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are first-time parents welcoming twins ella and alexander into the world tuesday morning. they are all healthy, happy and doing fine. please, they're the clooneys. they're doing way better than fine. what a life! now we've got to get back to that breaking news and there's so much of it. there's a toss-up. president trump announced his new fbi pick, chris wray with a "w." this comes 24 hours before former fbi director, james comey, the one president trump fired, is set to testify before the senate intelligence committee. i want to bring in bill gavin, a former assistant director of the new york fbi office and my panel, steve schmidt and mike lupica are in the house. bill, what can you tell us about chris wray? >> well, stephanie, there's not a lot i can tell you. i don't know the man personally. looking at his credentials, within the justice department itself, assistant united states
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attorney in georgia and then deputy or assistant attorney general in the department of justice. it looks like he has touched a lot of bases it looks like to be a very, very bright guy. ceainly you'd like to see somebody com havg been from the fbi, you'd like to see somebody come from the fbi, but i don't think that's any detriment to mr. wray. i think that probably we have to take a good look at what the credentials are, and they look pretty good at this particular point in time. there's only been two directors in the bureau who have ever come from the bureau and louis freeh and clarence kelly. the rest of them have done pretty well so i think we need to give christopher wray a fair shake and take a good look at his credentials and what he's done. >> do you think the rank and file within the fbi would agree he has been in the private sector for the last 12 years. >> i don't think that's a problem, stephanie.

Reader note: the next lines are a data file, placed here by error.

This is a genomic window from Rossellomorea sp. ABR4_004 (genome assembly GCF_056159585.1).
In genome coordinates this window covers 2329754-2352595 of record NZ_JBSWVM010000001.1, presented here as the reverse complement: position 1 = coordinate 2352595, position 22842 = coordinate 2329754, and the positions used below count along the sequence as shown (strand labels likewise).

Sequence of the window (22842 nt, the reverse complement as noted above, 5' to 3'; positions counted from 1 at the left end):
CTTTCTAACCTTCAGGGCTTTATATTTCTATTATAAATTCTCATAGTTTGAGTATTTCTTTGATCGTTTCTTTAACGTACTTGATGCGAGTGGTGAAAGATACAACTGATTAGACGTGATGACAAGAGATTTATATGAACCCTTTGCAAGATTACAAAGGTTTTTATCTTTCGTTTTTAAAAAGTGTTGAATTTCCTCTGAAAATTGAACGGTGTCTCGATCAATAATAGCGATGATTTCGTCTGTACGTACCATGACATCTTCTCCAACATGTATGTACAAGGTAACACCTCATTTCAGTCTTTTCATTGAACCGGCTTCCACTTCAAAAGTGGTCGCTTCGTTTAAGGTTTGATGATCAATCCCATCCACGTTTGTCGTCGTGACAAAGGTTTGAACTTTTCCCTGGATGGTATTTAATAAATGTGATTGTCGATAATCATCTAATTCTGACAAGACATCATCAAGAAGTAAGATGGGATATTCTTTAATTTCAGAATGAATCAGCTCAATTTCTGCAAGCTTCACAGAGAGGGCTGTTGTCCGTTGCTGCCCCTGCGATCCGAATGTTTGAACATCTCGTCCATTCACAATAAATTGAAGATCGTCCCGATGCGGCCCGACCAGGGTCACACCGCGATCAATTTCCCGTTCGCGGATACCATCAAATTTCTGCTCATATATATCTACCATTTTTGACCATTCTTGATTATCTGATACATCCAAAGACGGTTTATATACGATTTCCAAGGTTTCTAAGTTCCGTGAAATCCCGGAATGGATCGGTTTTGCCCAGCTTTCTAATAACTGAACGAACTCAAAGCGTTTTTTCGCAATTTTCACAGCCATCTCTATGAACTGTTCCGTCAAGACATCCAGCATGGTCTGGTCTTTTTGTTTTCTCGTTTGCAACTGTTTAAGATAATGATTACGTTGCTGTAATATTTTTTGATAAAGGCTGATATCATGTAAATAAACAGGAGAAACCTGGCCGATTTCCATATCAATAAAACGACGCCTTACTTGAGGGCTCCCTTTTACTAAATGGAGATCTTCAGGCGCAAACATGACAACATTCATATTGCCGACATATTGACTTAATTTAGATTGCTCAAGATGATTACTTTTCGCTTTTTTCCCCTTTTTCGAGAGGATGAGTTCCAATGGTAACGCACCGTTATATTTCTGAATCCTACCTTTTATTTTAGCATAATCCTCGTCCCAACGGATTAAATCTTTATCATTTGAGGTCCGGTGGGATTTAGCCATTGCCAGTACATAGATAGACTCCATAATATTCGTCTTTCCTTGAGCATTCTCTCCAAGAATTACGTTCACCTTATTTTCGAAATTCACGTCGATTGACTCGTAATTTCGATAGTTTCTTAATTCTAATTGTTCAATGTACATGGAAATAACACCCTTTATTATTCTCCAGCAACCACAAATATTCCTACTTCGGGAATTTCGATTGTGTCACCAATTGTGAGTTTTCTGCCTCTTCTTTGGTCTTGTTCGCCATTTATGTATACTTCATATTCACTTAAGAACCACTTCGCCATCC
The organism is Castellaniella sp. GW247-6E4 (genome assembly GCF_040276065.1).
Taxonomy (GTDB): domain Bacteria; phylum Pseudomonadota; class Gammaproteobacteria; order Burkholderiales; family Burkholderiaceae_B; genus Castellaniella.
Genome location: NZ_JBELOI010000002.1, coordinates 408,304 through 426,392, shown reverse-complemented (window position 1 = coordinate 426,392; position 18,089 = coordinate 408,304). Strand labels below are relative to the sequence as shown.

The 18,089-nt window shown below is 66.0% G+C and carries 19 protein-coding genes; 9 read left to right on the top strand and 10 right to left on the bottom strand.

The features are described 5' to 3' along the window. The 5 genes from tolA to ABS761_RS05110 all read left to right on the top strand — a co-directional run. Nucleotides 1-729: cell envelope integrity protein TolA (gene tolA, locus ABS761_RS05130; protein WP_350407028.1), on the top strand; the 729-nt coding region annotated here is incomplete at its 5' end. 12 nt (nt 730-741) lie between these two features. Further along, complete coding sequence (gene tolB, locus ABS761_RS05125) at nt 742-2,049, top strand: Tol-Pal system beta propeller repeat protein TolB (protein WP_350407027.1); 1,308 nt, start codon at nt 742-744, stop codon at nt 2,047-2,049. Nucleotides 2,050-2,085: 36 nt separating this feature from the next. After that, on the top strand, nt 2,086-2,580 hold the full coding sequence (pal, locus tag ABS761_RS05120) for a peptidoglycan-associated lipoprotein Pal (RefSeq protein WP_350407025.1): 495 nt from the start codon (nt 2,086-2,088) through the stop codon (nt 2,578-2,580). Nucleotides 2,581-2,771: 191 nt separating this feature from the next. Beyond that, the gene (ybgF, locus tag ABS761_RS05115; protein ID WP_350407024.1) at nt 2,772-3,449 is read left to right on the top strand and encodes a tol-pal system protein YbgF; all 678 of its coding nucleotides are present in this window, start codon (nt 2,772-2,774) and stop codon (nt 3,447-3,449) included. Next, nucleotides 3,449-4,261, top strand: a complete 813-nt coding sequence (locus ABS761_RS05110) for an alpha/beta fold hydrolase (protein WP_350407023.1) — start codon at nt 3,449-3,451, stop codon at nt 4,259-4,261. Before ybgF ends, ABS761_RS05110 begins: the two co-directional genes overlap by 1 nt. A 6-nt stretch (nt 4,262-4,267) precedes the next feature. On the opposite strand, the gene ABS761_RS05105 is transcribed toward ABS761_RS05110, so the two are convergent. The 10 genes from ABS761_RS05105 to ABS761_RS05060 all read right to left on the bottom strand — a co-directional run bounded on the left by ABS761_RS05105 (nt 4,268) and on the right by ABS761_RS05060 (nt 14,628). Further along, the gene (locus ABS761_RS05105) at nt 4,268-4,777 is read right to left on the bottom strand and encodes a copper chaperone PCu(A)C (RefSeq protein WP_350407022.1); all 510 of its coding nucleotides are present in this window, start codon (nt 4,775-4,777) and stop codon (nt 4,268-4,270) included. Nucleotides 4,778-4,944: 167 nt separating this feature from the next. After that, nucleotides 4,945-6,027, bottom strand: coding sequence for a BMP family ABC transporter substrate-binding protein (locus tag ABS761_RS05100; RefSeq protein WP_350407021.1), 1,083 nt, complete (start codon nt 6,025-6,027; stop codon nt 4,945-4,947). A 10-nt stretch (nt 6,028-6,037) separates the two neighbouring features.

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as long as -- the difficult part for christopher wray is going to be coming in the bureau, adapting to that culture, having the culture adapt to his method of leadership. that's going to be a difficult thing for him. many times i've talked to my colleagues who have been out of the bureau as long as i have and we all agree it would be difficult for us to step back into the bureau because the culture is the same, yet the mechanics of the way the bureau operates is a lot different than it had been when we were there so it's going to be a learning curve for christopher wray but i think he probably brings the credentials and the brain power to make that curve flatten out for him. >> i'm not saying this name comes out of left field, but i spoke to people within the white house this morning who knew nothing about chris wray, who didn't know this was coming. since he had just been the guy that worked with chris christie, i can't imagine he's jared kushner's home boy. >> i would be interested to see what bill has to say about this cause i thk th rank and file are justappy it's not a